Neurospora Tetraodon Drosophila Rice sea squirts 3109 2.7109 4107 3108 1.2108 1.0109 1.6108 Yeast Rat Fugu fish 3.3108 Mosquito 2.8108 Worm Arabidopsis Current rate of sequencing (before new-generation sequencing): 4 big labs 3 109 bp /year/lab 10s small labs Private sectors With new-generation sequencing: Easily generating billions of reads daily 1.2107 2.6109 1.0108 1.2108

Some useful applications of alignments Given a newly discovered gene, - Does it occur in other species? Assume we try Smith-Waterman: Our new gene 104 The entire genomic database 1010 - 1011 May take several weeks! Some useful applications of alignments Given a newly sequenced organism, - Which subregions align with other organisms? - Potential genes - Other functional units Assume we try Smith-Waterman: Our newly sequenced mammal 3109 The entire genomic database 1010 - 1011

> 1000 years ??? BLAST Basic Local Alignment Search Tool Altschul, Gish, Miller, Myers, Lipman, J Mol Biol 1990 The most widely used bioinformatics tool Which is better: long mediocre match or a few nearby, short, strong matches with the same total score? Score-wise, exactly equivalent Biologically, later may be more interesting, & is common At least, if must miss some, rather miss the former BLAST is a heuristic algorithm emphasizing the later speed/sensitivity tradeoff: BLAST may miss former, but gains greatly in speed BLAST Available at NCBI (National Center for Biotechnology Information) for download and online use. http://blast.ncbi.nlm.nih.gov/ Along with many sequence databases query Main idea: 1.Construct a dictionary of all the words in the query 2.Initiate a local alignment for each word match between query and DB Running Time: O(MN) However, orders of magnitude faster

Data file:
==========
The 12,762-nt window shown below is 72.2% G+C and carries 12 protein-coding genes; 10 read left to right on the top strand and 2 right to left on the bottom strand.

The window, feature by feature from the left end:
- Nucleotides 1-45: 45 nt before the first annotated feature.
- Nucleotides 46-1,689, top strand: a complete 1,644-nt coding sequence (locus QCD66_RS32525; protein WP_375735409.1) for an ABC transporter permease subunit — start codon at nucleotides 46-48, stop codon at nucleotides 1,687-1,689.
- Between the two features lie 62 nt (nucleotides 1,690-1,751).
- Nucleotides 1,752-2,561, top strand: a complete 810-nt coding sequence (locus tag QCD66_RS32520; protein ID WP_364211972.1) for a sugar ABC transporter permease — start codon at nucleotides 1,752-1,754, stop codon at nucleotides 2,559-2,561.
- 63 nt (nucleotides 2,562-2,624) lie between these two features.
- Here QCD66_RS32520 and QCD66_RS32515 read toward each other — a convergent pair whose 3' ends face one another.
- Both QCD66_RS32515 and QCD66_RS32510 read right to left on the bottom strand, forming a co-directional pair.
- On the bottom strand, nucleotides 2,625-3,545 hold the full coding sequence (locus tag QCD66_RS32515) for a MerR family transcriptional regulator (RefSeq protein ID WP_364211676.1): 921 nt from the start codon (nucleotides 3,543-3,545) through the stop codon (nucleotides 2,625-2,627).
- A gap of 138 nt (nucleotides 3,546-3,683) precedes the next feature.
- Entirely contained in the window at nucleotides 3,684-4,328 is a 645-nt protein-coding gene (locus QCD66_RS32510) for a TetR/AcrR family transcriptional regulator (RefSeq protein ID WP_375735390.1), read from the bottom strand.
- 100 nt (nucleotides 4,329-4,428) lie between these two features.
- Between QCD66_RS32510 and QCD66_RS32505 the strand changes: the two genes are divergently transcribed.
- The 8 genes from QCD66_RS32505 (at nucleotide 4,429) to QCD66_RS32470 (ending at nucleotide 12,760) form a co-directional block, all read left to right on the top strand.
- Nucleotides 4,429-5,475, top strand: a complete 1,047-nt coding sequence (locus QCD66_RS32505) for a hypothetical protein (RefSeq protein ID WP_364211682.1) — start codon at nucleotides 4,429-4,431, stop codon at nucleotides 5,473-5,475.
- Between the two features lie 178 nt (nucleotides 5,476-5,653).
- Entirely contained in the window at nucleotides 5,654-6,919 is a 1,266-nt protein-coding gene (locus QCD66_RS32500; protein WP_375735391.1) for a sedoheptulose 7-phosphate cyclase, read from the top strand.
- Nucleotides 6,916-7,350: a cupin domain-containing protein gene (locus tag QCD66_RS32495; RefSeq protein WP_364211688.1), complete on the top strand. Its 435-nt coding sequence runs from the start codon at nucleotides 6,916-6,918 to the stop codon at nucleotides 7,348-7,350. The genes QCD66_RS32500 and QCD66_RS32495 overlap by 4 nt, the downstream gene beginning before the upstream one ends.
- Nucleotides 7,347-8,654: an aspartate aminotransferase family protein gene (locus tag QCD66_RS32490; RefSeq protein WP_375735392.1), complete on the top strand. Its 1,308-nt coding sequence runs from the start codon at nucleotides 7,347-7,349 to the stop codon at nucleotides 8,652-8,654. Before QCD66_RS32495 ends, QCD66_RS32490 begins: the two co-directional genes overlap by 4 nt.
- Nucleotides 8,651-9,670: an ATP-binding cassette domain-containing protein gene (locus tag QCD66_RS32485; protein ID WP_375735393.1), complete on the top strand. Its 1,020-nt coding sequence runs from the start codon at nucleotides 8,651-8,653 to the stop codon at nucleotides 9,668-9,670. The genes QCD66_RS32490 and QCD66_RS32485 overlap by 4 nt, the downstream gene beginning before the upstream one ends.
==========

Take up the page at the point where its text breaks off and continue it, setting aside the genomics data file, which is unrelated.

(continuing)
than Smith-Waterman DB BLAST Original Version Dictionary: All words of length k (~11 for DNA, 3 for proteins) Alignment initiated between words of alignment score T (typically T = k) query Alignment: Ungapped extensions until score below statistical threshold Output: All local alignments with score > statistical threshold scan DB query BLAST Original Version k = 4, T = 4 The matching word GGTC initiates an alignment

Extension to the left and right with no gaps until alignment falls < 50% Output: GTAAGGTCC GTTAGGTCC C C C T T C C T G G A T T G C G A Example: A C G A A G T A A G G T C C A G T Gapped BLAST Pairs of words can initiate alignment Extensions with gaps in a band around anchor Output: GTAAGGTCCAGT GTTAGGTC-AGT C T G A T C C T G G A T T G C G A Added features: A C G A A G T A A G G T C C A G T

Example Query: gattacaccccgattacaccccgattaca (29 letters) [2 mins] Database: All GenBank+EMBL+DDBJ+PDB sequences (but no EST, STS, GSS, or phase 0, 1 or 2 HTGS sequences) 1,726,556 sequences; 8,074,398,388 total letters >gi|28570323|gb|AC108906.9| Oryza sativa chromosome 3 BAC OSJNBa0087C10 genomic sequence, complete sequence Length = 144487 Score = 34.2 bits (17), Expect = 4.5 Identities = 20/21 (95%) Strand = Plus / Plus Query: Sbjct: 4 tacaccccgattacaccccga 24 ||||||| ||||||||||||| 125138 tacacccagattacaccccga 125158 Score = 34.2 bits (17), Expect = 4.5 Identities = 20/21 (95%) Strand = Plus / Plus Query: Sbjct: 4 tacaccccgattacaccccga 24 ||||||| ||||||||||||| 125104 tacacccagattacaccccga 125124 >gi|28173089|gb|AC104321.7| Oryza sativa chromosome 3 BAC OSJNBa0052F07 genomic sequence, complete sequence Length = 139823 Score = 34.2 bits (17), Expect = 4.5 Identities = 20/21 (95%) Strand = Plus / Plus Query:

Sbjct: 4 tacaccccgattacaccccga 24 ||||||| ||||||||||||| 3891 tacacccagattacaccccga 3911 Example Query: Human atoh enhancer, 179 letters [1.5 min] Result: 57 blast hits 1. gi|7677270|gb|AF218259.1|AF218259 Homo sapiens ATOH1 enhanc... gi|22779500|gb|AC091158.11| Mus musculus Strain C57BL6/J ch... gi|7677269|gb|AF218258.1|AF218258 Mus musculus Atoh1 enhanc... gi|28875397|gb|AF467292.1| Gallus gallus CATH1 (CATH1) gene... gi|27550980|emb|AL807792.6| Zebrafish DNA sequence from clo... gi|22002129|gb|AC092389.4| Oryza sativa chromosome 10 BAC O... gi|22094122|ref|NM_013676.1| Mus musculus suppressor of Ty ... gi|13938031|gb|BC007132.1| Mus musculus, Similar to suppres... 2. 3. 4. 5. 6. 7. 8. 355 1e-95 264 4e-68